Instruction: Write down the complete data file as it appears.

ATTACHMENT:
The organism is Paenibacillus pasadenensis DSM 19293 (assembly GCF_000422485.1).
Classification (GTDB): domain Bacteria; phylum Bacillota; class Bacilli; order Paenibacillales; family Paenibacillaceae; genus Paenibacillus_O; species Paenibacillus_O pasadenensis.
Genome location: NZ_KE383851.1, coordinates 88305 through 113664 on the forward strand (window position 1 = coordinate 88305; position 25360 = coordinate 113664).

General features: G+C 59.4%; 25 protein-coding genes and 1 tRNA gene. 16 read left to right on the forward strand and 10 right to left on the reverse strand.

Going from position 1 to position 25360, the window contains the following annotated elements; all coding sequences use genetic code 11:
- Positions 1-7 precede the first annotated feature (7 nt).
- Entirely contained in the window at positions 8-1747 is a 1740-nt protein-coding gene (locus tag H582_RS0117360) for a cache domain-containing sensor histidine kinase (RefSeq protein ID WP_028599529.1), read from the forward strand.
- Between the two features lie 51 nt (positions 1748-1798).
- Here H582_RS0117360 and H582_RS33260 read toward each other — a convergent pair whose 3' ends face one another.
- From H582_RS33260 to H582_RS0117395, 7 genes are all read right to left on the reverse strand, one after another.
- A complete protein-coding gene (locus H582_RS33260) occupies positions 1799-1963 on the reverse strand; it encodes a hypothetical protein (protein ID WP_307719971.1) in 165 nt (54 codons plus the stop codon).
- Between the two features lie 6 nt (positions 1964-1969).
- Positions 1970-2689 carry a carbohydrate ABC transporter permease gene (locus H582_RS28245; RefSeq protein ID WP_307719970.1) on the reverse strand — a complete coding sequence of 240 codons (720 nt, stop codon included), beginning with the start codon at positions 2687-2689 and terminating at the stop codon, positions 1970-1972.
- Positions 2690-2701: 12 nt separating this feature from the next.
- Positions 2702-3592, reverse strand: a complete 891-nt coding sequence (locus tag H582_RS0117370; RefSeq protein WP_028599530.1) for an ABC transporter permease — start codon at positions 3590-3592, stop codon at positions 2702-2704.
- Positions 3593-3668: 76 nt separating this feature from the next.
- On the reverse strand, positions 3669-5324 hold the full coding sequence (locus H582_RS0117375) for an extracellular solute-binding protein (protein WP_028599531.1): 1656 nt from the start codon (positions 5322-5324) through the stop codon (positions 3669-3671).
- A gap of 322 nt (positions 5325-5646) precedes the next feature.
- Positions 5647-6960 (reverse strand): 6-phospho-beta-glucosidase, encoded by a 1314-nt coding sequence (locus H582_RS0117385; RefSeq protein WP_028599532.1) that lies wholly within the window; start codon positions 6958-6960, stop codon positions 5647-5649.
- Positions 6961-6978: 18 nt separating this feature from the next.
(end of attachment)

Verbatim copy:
The organism is Paenibacillus pasadenensis DSM 19293 (assembly GCF_000422485.1).
Classification (GTDB): domain Bacteria; phylum Bacillota; class Bacilli; order Paenibacillales; family Paenibacillaceae; genus Paenibacillus_O; species Paenibacillus_O pasadenensis.
Genome location: NZ_KE383851.1, coordinates 88305 through 113664 on the forward strand (window position 1 = coordinate 88305; position 25360 = coordinate 113664).

General features: G+C 59.4%; 25 protein-coding genes and 1 tRNA gene. 16 read left to right on the forward strand and 10 right to left on the reverse strand.

Going from position 1 to position 25360, the window contains the following annotated elements; all coding sequences use genetic code 11:
- Positions 1-7 precede the first annotated feature (7 nt).
- Entirely contained in the window at positions 8-1747 is a 1740-nt protein-coding gene (locus tag H582_RS0117360) for a cache domain-containing sensor histidine kinase (RefSeq protein ID WP_028599529.1), read from the forward strand.
- Between the two features lie 51 nt (positions 1748-1798).
- Here H582_RS0117360 and H582_RS33260 read toward each other — a convergent pair whose 3' ends face one another.
- From H582_RS33260 to H582_RS0117395, 7 genes are all read right to left on the reverse strand, one after another.
- A complete protein-coding gene (locus H582_RS33260) occupies positions 1799-1963 on the reverse strand; it encodes a hypothetical protein (protein ID WP_307719971.1) in 165 nt (54 codons plus the stop codon).
- Between the two features lie 6 nt (positions 1964-1969).
- Positions 1970-2689 carry a carbohydrate ABC transporter permease gene (locus H582_RS28245; RefSeq protein ID WP_307719970.1) on the reverse strand — a complete coding sequence of 240 codons (720 nt, stop codon included), beginning with the start codon at positions 2687-2689 and terminating at the stop codon, positions 1970-1972.
- Positions 2690-2701: 12 nt separating this feature from the next.
- Positions 2702-3592, reverse strand: a complete 891-nt coding sequence (locus tag H582_RS0117370; RefSeq protein WP_028599530.1) for an ABC transporter permease — start codon at positions 3590-3592, stop codon at positions 2702-2704.
- Positions 3593-3668: 76 nt separating this feature from the next.
- On the reverse strand, positions 3669-5324 hold the full coding sequence (locus H582_RS0117375) for an extracellular solute-binding protein (protein WP_028599531.1): 1656 nt from the start codon (positions 5322-5324) through the stop codon (positions 3669-3671).
- A gap of 322 nt (positions 5325-5646) precedes the next feature.
- Positions 5647-6960 (reverse strand): 6-phospho-beta-glucosidase, encoded by a 1314-nt coding sequence (locus H582_RS0117385; RefSeq protein WP_028599532.1) that lies wholly within the window; start codon positions 6958-6960, stop codon positions 5647-5649.
- Positions 6961-6978: 18 nt separating this feature from the next.